<![CDATA[When filing a personal injury claim with your insurance company, your claim runs the chance of being denied. While most cases are denied rightfully so, an astounding 10 percent of individuals filing a personal injury claim are denied unlawfully. Of those individuals with wrongly denied claims, a large majority believes that there is nothing they can do to get their insurance companies to honor their policies; however, this is simply not true. As a policy holder, it is essential that you understand the terms of your policy when filing a personal injury claim, so you are able to challenge the insurance company should you believe they are not abiding by the law. For those that choose to work with a Phoenix tort lawyer to file a lawsuit, the probability that the court will rule in their favor is rather high because insurance companies aren’t looked at in a positive light by most Americans. According to a recent national telephone survey conducted by the Defense Research Institute (DRI), more than half the individuals surveyed indicated they would favor an individual in a lawsuit against an insurance company. The DRI found 59% indicated that they would side with the plaintiff over an insurance company, while 21% said they would favor the insurance company. Further, nearly 20% believe they could be impartial. With this information, you should feel less intimidated taking on your insurance company if you believe they are in the wrong in regards to your policy. The first step is to consult with a Phoenix tort lawyer who can help you determine the next steps should he or she feel that you have a legitimate case. When it comes to filing a lawsuit, your Phoenix tort lawyer will review two options:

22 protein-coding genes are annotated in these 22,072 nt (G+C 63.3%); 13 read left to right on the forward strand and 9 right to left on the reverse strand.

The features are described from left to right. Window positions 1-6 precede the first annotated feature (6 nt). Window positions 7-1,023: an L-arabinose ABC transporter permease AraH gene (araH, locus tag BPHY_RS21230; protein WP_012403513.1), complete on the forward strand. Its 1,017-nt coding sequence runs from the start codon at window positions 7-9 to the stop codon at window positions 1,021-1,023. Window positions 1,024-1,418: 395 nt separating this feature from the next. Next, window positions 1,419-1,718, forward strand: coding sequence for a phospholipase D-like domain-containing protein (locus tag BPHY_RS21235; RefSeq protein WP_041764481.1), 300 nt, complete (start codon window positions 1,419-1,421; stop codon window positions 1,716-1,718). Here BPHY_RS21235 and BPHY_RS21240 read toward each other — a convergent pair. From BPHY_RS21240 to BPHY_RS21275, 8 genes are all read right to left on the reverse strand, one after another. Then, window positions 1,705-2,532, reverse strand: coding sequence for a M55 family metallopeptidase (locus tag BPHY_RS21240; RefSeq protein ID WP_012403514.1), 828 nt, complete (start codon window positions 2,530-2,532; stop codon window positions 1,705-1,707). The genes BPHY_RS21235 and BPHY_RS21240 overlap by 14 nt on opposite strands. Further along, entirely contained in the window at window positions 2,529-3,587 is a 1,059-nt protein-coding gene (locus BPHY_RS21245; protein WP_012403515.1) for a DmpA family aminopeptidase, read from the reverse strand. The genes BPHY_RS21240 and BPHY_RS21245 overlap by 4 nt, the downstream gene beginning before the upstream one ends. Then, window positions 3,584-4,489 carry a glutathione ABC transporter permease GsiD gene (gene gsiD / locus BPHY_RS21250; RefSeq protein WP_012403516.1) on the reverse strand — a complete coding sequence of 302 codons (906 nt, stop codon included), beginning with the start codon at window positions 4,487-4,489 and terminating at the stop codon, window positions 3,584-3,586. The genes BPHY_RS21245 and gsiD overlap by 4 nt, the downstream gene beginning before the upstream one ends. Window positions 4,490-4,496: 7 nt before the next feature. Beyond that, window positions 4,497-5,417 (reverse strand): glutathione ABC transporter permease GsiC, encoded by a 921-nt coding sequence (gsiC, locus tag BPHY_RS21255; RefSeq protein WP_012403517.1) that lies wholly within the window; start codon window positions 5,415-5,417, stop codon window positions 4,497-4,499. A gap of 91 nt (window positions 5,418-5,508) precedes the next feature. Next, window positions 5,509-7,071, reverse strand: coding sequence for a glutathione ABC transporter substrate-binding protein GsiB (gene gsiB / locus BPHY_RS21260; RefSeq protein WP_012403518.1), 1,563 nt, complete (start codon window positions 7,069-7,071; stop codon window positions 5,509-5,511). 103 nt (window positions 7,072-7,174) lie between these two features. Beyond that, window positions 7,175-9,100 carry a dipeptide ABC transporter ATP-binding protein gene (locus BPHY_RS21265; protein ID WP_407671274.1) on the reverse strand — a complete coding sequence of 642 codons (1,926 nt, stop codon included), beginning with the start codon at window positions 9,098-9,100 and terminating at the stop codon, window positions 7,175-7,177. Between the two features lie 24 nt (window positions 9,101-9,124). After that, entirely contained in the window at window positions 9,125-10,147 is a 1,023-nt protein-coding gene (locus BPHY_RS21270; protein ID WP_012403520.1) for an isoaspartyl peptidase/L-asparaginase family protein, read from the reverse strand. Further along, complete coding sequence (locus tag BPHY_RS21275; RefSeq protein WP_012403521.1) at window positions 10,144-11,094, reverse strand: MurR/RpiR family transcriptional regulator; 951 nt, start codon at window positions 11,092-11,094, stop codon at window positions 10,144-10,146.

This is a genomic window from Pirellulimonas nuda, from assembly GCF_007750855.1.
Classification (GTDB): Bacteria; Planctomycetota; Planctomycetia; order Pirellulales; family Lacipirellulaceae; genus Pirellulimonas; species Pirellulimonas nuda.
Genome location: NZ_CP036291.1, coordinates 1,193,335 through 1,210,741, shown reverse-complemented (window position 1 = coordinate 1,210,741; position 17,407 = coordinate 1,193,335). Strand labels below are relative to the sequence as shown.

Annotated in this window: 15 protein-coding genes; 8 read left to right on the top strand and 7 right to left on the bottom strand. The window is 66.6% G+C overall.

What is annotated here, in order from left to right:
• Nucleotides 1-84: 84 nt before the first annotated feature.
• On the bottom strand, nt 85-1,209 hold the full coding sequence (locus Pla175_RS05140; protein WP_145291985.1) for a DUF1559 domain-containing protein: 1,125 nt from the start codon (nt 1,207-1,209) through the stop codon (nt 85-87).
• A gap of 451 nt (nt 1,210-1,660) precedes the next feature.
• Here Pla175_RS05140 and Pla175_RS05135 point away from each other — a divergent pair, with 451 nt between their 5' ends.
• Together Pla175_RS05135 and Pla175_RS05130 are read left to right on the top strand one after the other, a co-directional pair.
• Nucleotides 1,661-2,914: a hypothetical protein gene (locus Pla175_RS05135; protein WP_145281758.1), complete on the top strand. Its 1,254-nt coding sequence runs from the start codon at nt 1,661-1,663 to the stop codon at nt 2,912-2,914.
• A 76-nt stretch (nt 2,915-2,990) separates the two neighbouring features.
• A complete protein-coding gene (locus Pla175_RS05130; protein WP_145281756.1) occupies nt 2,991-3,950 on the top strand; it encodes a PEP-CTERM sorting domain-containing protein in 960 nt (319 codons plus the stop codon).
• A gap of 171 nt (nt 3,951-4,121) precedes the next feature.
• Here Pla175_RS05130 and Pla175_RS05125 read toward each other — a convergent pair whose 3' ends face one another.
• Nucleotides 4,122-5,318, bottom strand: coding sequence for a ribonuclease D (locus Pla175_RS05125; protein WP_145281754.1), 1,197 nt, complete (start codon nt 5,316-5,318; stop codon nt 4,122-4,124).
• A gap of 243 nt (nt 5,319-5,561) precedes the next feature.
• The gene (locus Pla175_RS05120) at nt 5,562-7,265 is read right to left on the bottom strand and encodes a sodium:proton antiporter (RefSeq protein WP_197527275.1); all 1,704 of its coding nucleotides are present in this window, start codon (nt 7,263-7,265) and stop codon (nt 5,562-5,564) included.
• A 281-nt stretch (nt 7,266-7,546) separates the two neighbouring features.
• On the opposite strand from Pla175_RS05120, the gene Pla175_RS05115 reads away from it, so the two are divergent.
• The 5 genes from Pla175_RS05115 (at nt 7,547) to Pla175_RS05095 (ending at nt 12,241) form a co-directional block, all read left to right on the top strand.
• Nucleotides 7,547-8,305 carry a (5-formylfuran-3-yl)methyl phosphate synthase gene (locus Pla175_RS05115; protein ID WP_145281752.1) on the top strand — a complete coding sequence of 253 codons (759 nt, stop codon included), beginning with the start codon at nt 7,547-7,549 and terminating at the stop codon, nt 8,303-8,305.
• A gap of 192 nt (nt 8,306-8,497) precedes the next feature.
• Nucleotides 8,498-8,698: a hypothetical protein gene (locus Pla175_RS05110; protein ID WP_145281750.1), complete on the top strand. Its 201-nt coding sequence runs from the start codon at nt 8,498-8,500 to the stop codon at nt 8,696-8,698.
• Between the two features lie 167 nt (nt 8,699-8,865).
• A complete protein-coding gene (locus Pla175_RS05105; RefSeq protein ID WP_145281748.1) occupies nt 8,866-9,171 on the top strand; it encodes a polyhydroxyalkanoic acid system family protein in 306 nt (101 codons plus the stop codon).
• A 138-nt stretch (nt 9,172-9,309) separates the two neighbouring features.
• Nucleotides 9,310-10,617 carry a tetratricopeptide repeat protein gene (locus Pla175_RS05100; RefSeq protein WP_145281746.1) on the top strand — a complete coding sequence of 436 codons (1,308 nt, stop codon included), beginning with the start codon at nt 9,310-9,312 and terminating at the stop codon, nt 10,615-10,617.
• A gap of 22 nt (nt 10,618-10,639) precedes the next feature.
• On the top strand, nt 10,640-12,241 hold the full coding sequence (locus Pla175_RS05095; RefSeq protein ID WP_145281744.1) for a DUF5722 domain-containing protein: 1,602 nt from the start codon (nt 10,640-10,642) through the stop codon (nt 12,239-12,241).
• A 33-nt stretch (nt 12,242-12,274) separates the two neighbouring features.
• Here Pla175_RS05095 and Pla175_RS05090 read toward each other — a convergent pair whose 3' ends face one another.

- Breach of Contract. With this type of lawsuit, you and your Phoenix tort lawyer must thoroughly review the terms of your policy and prove that these terms were not honored by your insurance company. While breaches of contract are easier to prove, they do come with a smaller reward than the other option because most states limit damages to the value of the contract itself. This means that the most you can be awarded is the amount you should have received from filing a personal injury claim to begin with. In some cases, courts also grant consequential damages and attorney’s fees.
- Bad Faith. With this type of lawsuit, there are a variety of damages that can be included in addition to breaches of contract, such as mental or emotional stress and punitive damages. While these types of lawsuits present a high danger for insurance companies due to the larger amounts of money that can be rewarded, bad faith lawsuits are much more difficult to prove. You must go above simply proving that coverage was wrongfully denied, and show the court that the company was purposely acting in a deceptive way.